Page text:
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Science Hardware

Flexible Circuits By the Slice 10

MTorrice writes "Researchers have demonstrated a way to make high performance, flexible integrated circuits using almost exclusively standard equipment and materials already needed to make conventional chips. Such a method could allow electronics manufacturers to build new devices, such as smart medical implants and flexible displays, without needing to significantly overhaul current production protocols. The method, developed by researchers at the University of Texas, Austin, started with researchers patterning integrated circuits on silicon wafers using a standard production line. They then cut off the top 20 to 30 micrometers of the wafer using a thin wire—like slicing a block of cheese—to produce a thin, flexible platter of circuits."
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Flexible Circuits By the Slice

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  • You made me think of pizza (this low-carb diet is hard enough as it is!).

  • You need to be intoxicated somehow to believe that monocrystalline silicon will bend instead of break, even at 10-20um thickness. Moreover, the circuit's behavior will be drastically affected by the mechanical stress.

    Overall, research for the sake of wasting time and money and for papers to be published.

    • by PaulBu ( 473180 ) on Wednesday October 31, 2012 @06:52PM (#41836317) Homepage

      Yes, 1-3 mil thinned wafers feel like a piece of plastic, easily flapping around (though, I would not want to literally bend them at 90 or 180 degrees at small radius and expect them to still work). If you ever had a chance to handle a thin microscope cover slip (, you would know how it feels, especially if you imagine that it is 4-8 inches in diameter -- pretty flexible, monocrystalline, or not.

      And, a (seemingly much more reliable) version of the process has been around for years, involves [polishing the backside of the wafer, instead of trying to "slice" through Si with a wire. See [] . By the way, after your wafer is polished down to couple of mil thickness, you can etch vias through it and deposit backside metal, to serve as a groundplane -- not a big deal for CMOS, but pretty big for high-power low-layer-count RF GaAs/InP chips.

      Paul B.

      • by serbanp ( 139486 )

        Yes, most wafers today are back-lapped to 100-200um, almost always at the assembly site (due to the fragility of a 8" or 12" plate only 4-8mil thick).

        This article describes how to peel off a 20um thick sheet, which is almost and order of magnitude thinner and uses a much less reliable method (cracking along the Si layers) than back-lapping. Unfortunately, I'm not subscribed to that society to read the article you've linked to (same people, isn't it?).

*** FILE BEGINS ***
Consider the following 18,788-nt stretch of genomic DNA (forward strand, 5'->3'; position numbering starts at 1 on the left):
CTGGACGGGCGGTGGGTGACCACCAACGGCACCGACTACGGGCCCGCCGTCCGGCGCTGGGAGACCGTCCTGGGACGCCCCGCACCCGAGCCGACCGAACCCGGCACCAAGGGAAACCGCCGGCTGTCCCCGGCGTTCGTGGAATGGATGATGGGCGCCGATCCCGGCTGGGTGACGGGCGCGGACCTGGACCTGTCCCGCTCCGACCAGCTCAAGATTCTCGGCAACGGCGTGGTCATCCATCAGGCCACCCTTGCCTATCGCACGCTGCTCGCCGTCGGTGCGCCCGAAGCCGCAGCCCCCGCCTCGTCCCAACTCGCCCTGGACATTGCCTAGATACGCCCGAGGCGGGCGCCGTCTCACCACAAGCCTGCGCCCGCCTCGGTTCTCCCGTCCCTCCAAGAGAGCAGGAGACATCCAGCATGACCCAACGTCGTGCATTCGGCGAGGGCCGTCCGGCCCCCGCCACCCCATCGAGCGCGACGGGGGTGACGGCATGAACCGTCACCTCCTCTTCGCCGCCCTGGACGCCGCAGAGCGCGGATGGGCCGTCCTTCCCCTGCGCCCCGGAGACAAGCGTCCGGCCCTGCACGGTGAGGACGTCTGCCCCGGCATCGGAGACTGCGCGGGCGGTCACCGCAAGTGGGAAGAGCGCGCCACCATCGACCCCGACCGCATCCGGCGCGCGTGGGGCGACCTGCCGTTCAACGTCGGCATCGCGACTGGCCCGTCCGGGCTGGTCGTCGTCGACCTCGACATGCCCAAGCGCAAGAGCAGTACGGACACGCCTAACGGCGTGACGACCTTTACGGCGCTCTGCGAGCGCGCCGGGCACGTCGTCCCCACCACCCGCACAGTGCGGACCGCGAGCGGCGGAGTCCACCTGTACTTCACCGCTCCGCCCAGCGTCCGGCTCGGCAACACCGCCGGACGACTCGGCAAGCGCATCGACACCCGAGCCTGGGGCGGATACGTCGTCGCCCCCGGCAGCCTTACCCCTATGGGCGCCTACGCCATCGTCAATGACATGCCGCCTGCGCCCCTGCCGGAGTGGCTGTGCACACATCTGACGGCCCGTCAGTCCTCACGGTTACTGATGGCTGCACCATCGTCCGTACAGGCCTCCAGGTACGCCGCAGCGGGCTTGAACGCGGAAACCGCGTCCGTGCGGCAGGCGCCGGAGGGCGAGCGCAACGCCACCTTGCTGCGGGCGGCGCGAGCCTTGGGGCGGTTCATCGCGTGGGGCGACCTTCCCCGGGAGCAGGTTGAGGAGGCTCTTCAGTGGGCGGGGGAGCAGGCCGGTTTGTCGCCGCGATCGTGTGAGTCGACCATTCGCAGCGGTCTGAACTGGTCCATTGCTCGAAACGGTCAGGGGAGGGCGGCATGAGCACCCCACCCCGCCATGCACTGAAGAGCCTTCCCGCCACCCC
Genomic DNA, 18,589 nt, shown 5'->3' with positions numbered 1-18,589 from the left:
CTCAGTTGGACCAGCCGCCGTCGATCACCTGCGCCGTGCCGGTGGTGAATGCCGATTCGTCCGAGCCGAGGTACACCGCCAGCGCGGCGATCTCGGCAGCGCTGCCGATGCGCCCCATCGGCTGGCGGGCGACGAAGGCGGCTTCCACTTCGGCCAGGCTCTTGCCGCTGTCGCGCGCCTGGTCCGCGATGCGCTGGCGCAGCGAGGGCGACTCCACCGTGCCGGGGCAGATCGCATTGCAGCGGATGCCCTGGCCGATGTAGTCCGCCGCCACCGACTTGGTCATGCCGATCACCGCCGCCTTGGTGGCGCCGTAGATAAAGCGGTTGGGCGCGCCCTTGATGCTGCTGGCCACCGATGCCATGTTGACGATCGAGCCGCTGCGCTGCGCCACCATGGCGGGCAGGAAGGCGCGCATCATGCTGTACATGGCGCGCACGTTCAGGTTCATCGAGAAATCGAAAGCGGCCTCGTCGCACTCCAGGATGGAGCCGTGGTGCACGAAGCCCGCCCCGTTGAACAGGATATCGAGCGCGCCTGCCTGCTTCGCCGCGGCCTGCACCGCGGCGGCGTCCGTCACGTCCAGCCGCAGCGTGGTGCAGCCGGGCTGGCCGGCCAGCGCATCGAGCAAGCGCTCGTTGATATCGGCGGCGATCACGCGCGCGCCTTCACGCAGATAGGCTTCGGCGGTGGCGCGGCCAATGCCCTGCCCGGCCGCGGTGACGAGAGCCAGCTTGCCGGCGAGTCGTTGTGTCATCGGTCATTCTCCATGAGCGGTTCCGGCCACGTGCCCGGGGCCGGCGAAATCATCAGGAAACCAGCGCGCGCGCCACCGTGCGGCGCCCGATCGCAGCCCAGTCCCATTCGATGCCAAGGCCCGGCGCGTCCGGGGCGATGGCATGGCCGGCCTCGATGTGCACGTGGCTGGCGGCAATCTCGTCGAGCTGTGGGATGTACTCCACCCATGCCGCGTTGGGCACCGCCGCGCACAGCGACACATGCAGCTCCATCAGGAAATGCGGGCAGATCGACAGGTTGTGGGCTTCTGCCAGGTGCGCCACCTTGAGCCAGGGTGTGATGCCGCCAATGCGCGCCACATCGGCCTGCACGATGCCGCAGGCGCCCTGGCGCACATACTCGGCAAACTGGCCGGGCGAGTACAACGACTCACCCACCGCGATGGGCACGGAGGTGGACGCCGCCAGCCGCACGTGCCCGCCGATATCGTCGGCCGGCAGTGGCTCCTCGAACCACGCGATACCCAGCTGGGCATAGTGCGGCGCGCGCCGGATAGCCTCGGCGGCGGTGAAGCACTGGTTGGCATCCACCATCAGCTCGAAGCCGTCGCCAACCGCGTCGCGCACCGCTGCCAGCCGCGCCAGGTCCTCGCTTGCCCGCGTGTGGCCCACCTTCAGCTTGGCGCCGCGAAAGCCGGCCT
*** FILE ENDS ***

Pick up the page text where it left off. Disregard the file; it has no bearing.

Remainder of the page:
Also, given how much a bare wafer costs these days compar

        • by PaulBu ( 473180 )

          Sorry, the paper that you are referring to was not posted by me, but by another person in this thread -- and no, I could not read it either.

          I do know (from my previous life ;-) ) that, I think, 6" III/V wafers were routinely thinned to 1 or 2 mils (25-50 um), yes, those were not 8-12", but then they were not exactly mass-produced either, and, needing backside vias and backside metal they *had* to be that thin.

          And yes, I am skeptical about the yields of that "cracking" process myself, even without invoking r

    • by klfgmr ( 2764509 )
      Not really, this has been used to manufacture photovoltaic cells. Its called kerfless wafering []
    • And you are...?
    • by Anonymous Coward

      I get that it's cliche to actually read the article, but this one has a picture of them actually bending one of the wafers between a thumb and finger.

  • >using almost exclusively standard equipment and materials already needed to make conventional chips.

    So that will be a small $5,000,000,000 for a state of the art semiconductor factory then.,14545.html []

  • Proton-Induced Exfoliation [], that is. They both seem to create flexible silicon wafers of a similar thickness. I wonder whether that process would work for already-created circuits, and whether it would be more reliable. I also wonder whether this process is cheaper.

Some programming languages manage to absorb change, but withstand progress. -- Epigrams in Programming, ACM SIGPLAN Sept. 1982